Volume 91, Issue 50
Wednesday, November 26, 1997
Cheers for a baker's dozen
FORGET ABOUT SEX APPEAL, WE'VE GOT FLEX APPEAL. Western's cheerleaders won yet another national championship on Saturday with creative stunts like the above.
By Alex Chiang
Who said 13 is an unlucky number?
Last Saturday, Western's cheerleading team defied superstition by winning their 13th consecutive national cheerleading championship convincingly beating out the University of Toronto, the meet's runner-up. In all, the Mustangs tallied a point total of 760.5 out of a possible 800, 42.5 points more than second-place Toronto.
Remarkably, Western's contingent has won the championship every year since the event began in 1985, even though David-Lee Tracey, the team's coach, said every season brings a new set of challenges.
"We had a young group of guys and we had to bring them up to speed and we did," Tracey said. "We lost five senior guys from last season and guys take longer to develop because most aren't cheerleaders to begin with, they're ex-football or rugby players. It's not like the girls, who are recruited out of high school."
In addition to having inexperience on the male side of the team, injuries to two of the squad's veteran females also posed an obstacle.
"We had two girls [Amy Newell and Allison Ethier] who broke their hands last month, so even though they competed it presented a training problem," Tracey said. "Even if it is our 13th win, for some people on the team it was their first and there's only one national championship all year, so it's never a problem getting up for it."
The team now hopes to compete at the 1998 National Cheerleaders Association Collegiate National Championships in Daytona Beach, Florida beginning April 1, but although Western has earned a bid for the event, they will need to raise approximately $10,000 in order to attend.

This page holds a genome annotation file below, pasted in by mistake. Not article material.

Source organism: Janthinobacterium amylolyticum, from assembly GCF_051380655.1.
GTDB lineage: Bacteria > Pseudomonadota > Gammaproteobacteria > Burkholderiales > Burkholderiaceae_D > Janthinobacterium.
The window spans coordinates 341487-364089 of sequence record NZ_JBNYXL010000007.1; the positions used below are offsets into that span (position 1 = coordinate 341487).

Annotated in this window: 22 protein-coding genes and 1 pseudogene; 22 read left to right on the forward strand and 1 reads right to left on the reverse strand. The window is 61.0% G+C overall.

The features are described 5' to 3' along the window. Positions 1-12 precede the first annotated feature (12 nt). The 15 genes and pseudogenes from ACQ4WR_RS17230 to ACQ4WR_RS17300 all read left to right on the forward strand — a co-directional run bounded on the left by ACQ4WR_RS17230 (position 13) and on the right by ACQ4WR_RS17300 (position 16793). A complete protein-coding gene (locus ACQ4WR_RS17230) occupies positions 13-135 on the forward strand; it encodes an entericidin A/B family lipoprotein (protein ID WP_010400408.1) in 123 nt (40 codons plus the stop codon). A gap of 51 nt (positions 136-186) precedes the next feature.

The championship, now in its 20th year, is America's oldest cheerleading competition and Western would be the first Canadian university to ever participate.
"I know the coach really wants to go, but right now it's up in the air as to whether we [will]," Newell, a fourth-year team member, said. "We're looking for sponsorship from companies around London and in the past couple of years we've asked the school and the [University Students' Council] for funding."
Western has already turned some heads in the U.S., winning the United Performance Association's American Cheerleading Championships in 1995 and in March of this year, which were held in Minnesota. The Florida meet, however, attracts much stiffer competition with schools like Villanova and Boston College among the list of participants.
"We want to play in the big leagues," Tracey said. "We'll just have to work our tails hard."
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